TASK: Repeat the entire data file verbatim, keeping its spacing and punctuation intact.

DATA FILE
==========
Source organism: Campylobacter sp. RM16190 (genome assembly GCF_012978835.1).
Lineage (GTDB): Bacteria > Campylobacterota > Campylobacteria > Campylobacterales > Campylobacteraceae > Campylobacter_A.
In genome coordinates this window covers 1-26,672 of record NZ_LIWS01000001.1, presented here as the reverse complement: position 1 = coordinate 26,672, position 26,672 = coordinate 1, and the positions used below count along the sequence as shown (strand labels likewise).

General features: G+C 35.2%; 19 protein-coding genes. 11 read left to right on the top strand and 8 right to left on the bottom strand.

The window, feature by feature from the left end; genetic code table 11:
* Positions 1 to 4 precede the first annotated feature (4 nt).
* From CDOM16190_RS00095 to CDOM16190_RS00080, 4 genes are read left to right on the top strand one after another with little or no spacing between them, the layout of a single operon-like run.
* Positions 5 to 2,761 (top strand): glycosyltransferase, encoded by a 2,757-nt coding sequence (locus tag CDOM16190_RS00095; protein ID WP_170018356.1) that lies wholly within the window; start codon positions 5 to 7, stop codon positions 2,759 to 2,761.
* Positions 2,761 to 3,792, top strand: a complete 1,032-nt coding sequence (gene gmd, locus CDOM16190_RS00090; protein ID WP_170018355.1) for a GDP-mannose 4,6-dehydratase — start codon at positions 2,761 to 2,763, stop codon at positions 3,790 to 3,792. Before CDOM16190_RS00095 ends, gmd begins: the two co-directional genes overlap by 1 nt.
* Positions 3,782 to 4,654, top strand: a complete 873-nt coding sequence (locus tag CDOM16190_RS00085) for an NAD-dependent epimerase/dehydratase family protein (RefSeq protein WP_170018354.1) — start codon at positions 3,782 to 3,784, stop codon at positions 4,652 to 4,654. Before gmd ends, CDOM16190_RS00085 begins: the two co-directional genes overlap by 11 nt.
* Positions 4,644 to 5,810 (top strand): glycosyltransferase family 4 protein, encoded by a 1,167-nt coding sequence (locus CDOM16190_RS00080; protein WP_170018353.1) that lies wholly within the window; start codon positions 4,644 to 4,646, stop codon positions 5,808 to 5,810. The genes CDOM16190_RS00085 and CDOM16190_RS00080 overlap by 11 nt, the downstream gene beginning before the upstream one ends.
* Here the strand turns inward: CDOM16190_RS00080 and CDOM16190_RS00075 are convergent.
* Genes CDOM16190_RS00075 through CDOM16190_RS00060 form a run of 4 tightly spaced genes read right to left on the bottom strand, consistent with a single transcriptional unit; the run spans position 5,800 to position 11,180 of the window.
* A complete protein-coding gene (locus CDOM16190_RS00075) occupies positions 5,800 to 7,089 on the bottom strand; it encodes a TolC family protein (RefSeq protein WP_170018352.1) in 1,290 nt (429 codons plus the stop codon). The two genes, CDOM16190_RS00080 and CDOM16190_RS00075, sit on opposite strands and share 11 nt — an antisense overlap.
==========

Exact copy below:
Source organism: Campylobacter sp. RM16190 (genome assembly GCF_012978835.1).
Lineage (GTDB): Bacteria > Campylobacterota > Campylobacteria > Campylobacterales > Campylobacteraceae > Campylobacter_A.
In genome coordinates this window covers 1-26,672 of record NZ_LIWS01000001.1, presented here as the reverse complement: position 1 = coordinate 26,672, position 26,672 = coordinate 1, and the positions used below count along the sequence as shown (strand labels likewise).

General features: G+C 35.2%; 19 protein-coding genes. 11 read left to right on the top strand and 8 right to left on the bottom strand.

The window, feature by feature from the left end; genetic code table 11:
* Positions 1 to 4 precede the first annotated feature (4 nt).
* From CDOM16190_RS00095 to CDOM16190_RS00080, 4 genes are read left to right on the top strand one after another with little or no spacing between them, the layout of a single operon-like run.
* Positions 5 to 2,761 (top strand): glycosyltransferase, encoded by a 2,757-nt coding sequence (locus tag CDOM16190_RS00095; protein ID WP_170018356.1) that lies wholly within the window; start codon positions 5 to 7, stop codon positions 2,759 to 2,761.
* Positions 2,761 to 3,792, top strand: a complete 1,032-nt coding sequence (gene gmd, locus CDOM16190_RS00090; protein ID WP_170018355.1) for a GDP-mannose 4,6-dehydratase — start codon at positions 2,761 to 2,763, stop codon at positions 3,790 to 3,792. Before CDOM16190_RS00095 ends, gmd begins: the two co-directional genes overlap by 1 nt.
* Positions 3,782 to 4,654, top strand: a complete 873-nt coding sequence (locus tag CDOM16190_RS00085) for an NAD-dependent epimerase/dehydratase family protein (RefSeq protein WP_170018354.1) — start codon at positions 3,782 to 3,784, stop codon at positions 4,652 to 4,654. Before gmd ends, CDOM16190_RS00085 begins: the two co-directional genes overlap by 11 nt.
* Positions 4,644 to 5,810 (top strand): glycosyltransferase family 4 protein, encoded by a 1,167-nt coding sequence (locus CDOM16190_RS00080; protein WP_170018353.1) that lies wholly within the window; start codon positions 4,644 to 4,646, stop codon positions 5,808 to 5,810. The genes CDOM16190_RS00085 and CDOM16190_RS00080 overlap by 11 nt, the downstream gene beginning before the upstream one ends.
* Here the strand turns inward: CDOM16190_RS00080 and CDOM16190_RS00075 are convergent.
* Genes CDOM16190_RS00075 through CDOM16190_RS00060 form a run of 4 tightly spaced genes read right to left on the bottom strand, consistent with a single transcriptional unit; the run spans position 5,800 to position 11,180 of the window.
* A complete protein-coding gene (locus CDOM16190_RS00075) occupies positions 5,800 to 7,089 on the bottom strand; it encodes a TolC family protein (RefSeq protein WP_170018352.1) in 1,290 nt (429 codons plus the stop codon). The two genes, CDOM16190_RS00080 and CDOM16190_RS00075, sit on opposite strands and share 11 nt — an antisense overlap.